Jeff Koons turns a BMW M3 into a piece of art
The BMW M3 GT2 art car represents a vivid example of color and motion. It has a streaks of all different colors which radiate from the front of the car to the back against a black background. It is as if the paint was formed around the car while it was on the race track. It gives the feeling of art created in the moment.
Even though it is a miniature 1:18 scale model car, it still retains the feeling of performance and art that Jeff Koons and BMW clearly wanted. The metal model is a full-detail reproduction of the original vehicle, for which the artist intentionally selected a contrasting silver interior. The removable hood allows you to see the engine inside, the trunk can also be opened, and the air ducts are easily visible. The cockpit and the lettering on the wheels look just like those of its big brother, and the steerable front axle and plastic sports seatbelts will delight fans of exclusive automobiles. A clear varnish protects the special, brilliantly colored transfers and will keep this designer piece shining for years to come.
The BMW M3 Art Car miniature by Jeff Koons, is limited to 5,000 models, each of which is supplied in its own display case, appealing to automotive enthusiasts and art lovers alike. It can be bought at select BMW dealerships and online at: www.bmw-shop.com.
Jeff Koons is a well known American artist, and some of his best most famous work is his stainless-steel balloon animals and massive flower sculptures. This is not the first time he has collaborated with BMW to create a piece of art using one of the German manufacturers vehicles. He worked with BMW Motorsport and BMW Group Chief Designer Adrian van Hooydonk during 2010, and together they created a race car which featured Koon's art. The art car that was created, competed in Le Mans during the 2010 racing season.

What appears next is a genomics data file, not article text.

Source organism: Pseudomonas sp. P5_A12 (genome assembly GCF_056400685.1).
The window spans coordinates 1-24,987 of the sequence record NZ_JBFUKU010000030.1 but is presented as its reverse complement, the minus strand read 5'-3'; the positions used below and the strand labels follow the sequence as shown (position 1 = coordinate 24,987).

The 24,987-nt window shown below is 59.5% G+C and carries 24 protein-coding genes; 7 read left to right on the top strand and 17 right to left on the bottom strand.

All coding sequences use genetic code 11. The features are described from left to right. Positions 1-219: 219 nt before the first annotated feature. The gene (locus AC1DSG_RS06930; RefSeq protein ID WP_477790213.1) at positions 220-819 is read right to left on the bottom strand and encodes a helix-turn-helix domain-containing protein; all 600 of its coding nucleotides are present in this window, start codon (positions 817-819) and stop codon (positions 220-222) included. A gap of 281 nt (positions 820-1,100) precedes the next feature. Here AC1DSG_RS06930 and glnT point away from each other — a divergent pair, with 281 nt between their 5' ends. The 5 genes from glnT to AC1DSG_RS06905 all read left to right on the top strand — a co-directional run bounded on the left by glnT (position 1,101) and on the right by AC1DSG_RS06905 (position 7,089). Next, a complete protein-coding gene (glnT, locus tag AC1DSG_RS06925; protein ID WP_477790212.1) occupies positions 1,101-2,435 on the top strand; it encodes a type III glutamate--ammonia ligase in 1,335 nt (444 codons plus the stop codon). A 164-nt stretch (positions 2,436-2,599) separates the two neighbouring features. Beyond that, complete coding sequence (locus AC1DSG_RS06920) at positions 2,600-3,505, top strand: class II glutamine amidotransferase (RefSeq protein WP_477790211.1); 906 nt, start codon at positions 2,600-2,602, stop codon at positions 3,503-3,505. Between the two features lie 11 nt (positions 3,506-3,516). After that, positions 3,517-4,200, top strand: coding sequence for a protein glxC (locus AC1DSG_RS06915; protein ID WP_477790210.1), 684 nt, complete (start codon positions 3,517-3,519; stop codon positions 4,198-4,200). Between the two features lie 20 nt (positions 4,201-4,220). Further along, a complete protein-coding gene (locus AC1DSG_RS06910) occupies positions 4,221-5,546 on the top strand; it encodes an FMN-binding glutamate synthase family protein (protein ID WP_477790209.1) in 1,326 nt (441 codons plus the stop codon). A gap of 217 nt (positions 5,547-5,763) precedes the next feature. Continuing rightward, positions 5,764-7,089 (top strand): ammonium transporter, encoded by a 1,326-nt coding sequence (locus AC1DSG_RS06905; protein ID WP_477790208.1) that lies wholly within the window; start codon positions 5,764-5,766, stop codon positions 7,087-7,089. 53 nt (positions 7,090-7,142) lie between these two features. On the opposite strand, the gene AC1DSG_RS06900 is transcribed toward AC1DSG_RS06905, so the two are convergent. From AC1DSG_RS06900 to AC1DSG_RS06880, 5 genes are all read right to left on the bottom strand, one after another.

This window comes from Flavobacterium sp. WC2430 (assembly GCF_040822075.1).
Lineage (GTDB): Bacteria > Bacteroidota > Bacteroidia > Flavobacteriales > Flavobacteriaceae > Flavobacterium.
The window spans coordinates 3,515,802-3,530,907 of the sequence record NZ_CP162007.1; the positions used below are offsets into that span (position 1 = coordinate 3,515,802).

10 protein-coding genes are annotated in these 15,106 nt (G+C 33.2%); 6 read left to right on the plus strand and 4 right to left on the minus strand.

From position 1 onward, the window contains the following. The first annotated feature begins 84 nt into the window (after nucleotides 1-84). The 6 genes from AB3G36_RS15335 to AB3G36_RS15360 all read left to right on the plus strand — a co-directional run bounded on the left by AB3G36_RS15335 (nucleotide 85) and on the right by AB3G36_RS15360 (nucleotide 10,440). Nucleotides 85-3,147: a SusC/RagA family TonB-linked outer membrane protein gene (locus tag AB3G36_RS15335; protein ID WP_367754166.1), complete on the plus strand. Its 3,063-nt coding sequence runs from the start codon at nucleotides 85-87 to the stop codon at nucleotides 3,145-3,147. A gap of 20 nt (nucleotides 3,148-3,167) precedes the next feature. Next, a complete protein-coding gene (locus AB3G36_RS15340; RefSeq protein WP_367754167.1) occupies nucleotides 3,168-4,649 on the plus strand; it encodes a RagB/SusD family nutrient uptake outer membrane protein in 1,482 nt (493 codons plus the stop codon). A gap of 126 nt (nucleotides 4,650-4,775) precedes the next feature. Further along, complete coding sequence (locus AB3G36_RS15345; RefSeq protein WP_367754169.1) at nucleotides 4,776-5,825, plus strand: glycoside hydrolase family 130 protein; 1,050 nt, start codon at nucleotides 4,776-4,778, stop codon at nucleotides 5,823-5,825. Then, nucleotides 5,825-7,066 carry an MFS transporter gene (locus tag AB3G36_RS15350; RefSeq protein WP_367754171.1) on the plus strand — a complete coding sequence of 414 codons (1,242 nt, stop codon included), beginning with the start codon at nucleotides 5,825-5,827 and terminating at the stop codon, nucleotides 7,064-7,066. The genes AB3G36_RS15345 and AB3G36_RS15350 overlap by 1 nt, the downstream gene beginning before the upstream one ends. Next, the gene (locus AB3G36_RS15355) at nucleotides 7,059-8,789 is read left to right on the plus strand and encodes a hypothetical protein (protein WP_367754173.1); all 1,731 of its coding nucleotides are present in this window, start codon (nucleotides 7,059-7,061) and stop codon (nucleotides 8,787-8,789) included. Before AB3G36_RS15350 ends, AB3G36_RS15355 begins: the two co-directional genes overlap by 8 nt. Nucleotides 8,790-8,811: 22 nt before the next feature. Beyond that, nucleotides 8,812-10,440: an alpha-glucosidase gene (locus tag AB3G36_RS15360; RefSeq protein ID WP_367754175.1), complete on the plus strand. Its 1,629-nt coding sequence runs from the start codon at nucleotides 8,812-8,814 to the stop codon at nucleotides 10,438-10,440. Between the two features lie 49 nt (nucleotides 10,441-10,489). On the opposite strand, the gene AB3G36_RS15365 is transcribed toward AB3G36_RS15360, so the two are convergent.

BMW has a bit of a tradition of allowing artists to create works of art out of BMW vehicles. Such notable artists who have created a BMW Art Cars include Roy Lichtenstein, Andy Warhol, Robert Rauschenberg, David Hockney, Jenny Holzer, and most recently Olafur Eliasson. Mr Eliasson entitled his work “Your mobile expectations: BMW H2R project”, for which he removed the outer shell of a hydrogen-driven prototype and replaced it with a complex skin of steel mesh, shining metal plates, and diverse layers of ice.
For Jeff Koons, a car enthusiast, the project was a dream come true. “I always thought it would be an honor to design a BMW Art Car,” says Jeff Koons. “I am very happy to join the tradition which was founded by such greats as Calder, Lichtenstein, Stella, and Warhol.”
Alexander Calder painted the first BMW in the Art Car Collection in 1975. He then was followed by well-known artist Frank Stella with his distinctive grid pattern.
BMW has 17 'Art Cars' in its collection created by the above mentioned artists and other various artists. The company feels these pieces of art and machinery reflect the cultural and historical development of art, design, and technology. Any car designer or car enthusiast would surely agree.